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Sporting Goods Industry Hall of Fame

About H.O.F.
1960 Inductee

Harry Gill

The Harry Gill Company

Born in Ontario, Canada, in 1876, HARRY LOVERING GILL (Deceased in 1956 at age 80) moved to New York City in 1900. There he joined the Knickerbocker Athletic Club, and although he was unknown as an athlete, he won the world’s all-around championship in track and field. He began his track-coaching career in 1902 at Beloit College in Wisconsin and moved to the University of Illinois in 1904. He stayed with Illinois for 30 years, and his Illini team won 18 championships.

Always interested in improving equipment then available, in 1920 he developed the first accepted American-made javelin. At that time there was no track and field equipment manufactured commercially in the United States. During the next 15 years, Harry Gill developed a weight-testing device for bamboo vaulting poles, a discus-centering centrifugal force on the outside rim, the first heavy base vaulting standards, the first aluminum vaulting pole and, with John Nicholson, the track coach at Notre Dame, developed commercially the first starting blocks.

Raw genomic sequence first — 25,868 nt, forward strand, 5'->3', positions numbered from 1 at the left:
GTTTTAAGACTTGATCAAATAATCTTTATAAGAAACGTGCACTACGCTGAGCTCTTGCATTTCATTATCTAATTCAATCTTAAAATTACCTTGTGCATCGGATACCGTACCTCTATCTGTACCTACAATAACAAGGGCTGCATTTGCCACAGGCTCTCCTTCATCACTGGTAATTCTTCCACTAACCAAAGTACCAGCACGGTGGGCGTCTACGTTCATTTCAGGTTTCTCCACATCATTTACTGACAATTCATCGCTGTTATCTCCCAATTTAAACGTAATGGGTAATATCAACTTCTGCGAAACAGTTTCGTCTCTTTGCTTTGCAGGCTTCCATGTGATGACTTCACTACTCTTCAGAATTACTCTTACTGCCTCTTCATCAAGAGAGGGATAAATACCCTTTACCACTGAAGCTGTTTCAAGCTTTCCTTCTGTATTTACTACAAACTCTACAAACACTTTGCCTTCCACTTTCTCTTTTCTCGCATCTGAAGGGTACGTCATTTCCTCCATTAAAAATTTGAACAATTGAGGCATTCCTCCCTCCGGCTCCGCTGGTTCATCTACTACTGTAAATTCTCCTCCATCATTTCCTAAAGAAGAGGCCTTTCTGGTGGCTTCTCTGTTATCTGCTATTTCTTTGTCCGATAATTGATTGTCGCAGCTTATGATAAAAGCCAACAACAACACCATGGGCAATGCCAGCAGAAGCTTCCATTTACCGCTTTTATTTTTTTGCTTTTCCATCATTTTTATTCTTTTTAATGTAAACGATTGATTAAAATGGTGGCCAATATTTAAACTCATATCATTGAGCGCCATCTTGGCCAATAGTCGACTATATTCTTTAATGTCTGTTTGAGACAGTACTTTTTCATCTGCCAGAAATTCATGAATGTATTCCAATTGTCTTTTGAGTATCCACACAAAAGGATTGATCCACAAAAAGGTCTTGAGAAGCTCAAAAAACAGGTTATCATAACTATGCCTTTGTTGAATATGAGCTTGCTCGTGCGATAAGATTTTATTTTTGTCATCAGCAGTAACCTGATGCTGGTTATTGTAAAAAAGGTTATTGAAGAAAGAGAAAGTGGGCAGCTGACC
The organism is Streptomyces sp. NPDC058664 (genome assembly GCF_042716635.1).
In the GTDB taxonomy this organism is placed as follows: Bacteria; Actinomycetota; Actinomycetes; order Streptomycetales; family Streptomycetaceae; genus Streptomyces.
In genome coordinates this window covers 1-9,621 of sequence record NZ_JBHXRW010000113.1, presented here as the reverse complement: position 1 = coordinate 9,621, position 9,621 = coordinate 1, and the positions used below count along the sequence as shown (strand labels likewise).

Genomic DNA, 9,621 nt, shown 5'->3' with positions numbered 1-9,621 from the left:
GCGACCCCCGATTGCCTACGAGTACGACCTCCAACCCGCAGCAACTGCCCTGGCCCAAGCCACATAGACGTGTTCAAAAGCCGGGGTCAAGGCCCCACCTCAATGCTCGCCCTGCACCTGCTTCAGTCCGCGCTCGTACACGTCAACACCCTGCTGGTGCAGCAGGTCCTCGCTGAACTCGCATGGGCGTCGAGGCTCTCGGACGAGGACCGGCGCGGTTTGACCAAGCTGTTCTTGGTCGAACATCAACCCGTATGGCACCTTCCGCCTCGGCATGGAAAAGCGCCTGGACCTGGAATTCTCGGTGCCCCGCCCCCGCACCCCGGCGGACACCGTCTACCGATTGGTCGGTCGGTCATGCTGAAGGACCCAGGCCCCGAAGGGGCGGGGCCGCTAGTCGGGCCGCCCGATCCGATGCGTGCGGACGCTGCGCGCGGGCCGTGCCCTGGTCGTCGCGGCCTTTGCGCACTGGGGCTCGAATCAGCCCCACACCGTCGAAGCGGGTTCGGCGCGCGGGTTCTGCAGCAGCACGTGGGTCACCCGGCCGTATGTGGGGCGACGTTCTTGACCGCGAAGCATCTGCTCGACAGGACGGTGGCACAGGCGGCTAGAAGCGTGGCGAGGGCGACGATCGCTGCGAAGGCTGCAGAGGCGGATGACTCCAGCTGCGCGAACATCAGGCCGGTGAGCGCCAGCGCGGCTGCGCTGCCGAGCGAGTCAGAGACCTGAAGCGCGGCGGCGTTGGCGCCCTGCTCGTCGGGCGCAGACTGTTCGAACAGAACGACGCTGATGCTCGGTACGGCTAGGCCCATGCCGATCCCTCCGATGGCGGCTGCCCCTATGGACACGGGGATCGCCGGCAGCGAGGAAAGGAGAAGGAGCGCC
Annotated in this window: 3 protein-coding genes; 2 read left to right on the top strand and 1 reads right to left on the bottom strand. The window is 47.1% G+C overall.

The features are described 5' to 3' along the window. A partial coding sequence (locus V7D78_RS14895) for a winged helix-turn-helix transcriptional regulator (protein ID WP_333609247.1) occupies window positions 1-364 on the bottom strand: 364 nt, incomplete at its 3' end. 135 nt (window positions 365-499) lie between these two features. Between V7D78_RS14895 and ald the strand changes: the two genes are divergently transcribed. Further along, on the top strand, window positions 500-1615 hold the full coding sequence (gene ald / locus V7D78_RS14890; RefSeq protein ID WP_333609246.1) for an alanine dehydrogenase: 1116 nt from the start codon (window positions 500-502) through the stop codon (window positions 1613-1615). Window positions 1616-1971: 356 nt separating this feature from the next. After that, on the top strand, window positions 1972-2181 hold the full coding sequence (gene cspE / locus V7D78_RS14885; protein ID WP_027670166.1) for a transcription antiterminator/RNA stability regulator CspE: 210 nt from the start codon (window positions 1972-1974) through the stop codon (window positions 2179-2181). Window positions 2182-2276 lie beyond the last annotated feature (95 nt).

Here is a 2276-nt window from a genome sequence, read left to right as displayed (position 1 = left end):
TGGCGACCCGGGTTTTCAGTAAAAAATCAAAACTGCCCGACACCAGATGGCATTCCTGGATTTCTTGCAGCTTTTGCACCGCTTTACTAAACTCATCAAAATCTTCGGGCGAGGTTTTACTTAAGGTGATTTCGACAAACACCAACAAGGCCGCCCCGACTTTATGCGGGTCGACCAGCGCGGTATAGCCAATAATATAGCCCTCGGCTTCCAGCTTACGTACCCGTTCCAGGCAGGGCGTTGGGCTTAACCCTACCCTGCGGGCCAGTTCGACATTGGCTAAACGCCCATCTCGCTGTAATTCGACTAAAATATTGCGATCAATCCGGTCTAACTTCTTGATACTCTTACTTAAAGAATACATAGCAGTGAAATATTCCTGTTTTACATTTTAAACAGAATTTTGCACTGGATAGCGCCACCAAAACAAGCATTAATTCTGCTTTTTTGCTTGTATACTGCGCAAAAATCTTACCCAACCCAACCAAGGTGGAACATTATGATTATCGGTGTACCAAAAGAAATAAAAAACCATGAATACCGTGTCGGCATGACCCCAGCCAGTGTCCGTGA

In 1937 he formed the Harry Gill Company. He built and patented the L-type rocker hurdle. Later he developed a vaulting pole of aluminum and brass with which many records were established. Over a 35-year period, Harry Gill developed and manufactured track and field equipment, which became the accepted standard in high school and collegiate competition, opening a sizable new field in equipment for the sporting goods industry. Before his death, Mr. Gill saw his products in use around the world.

Please note: This biography was produced from the nominating materials in the candidate’s nominating year, so the information is not current.

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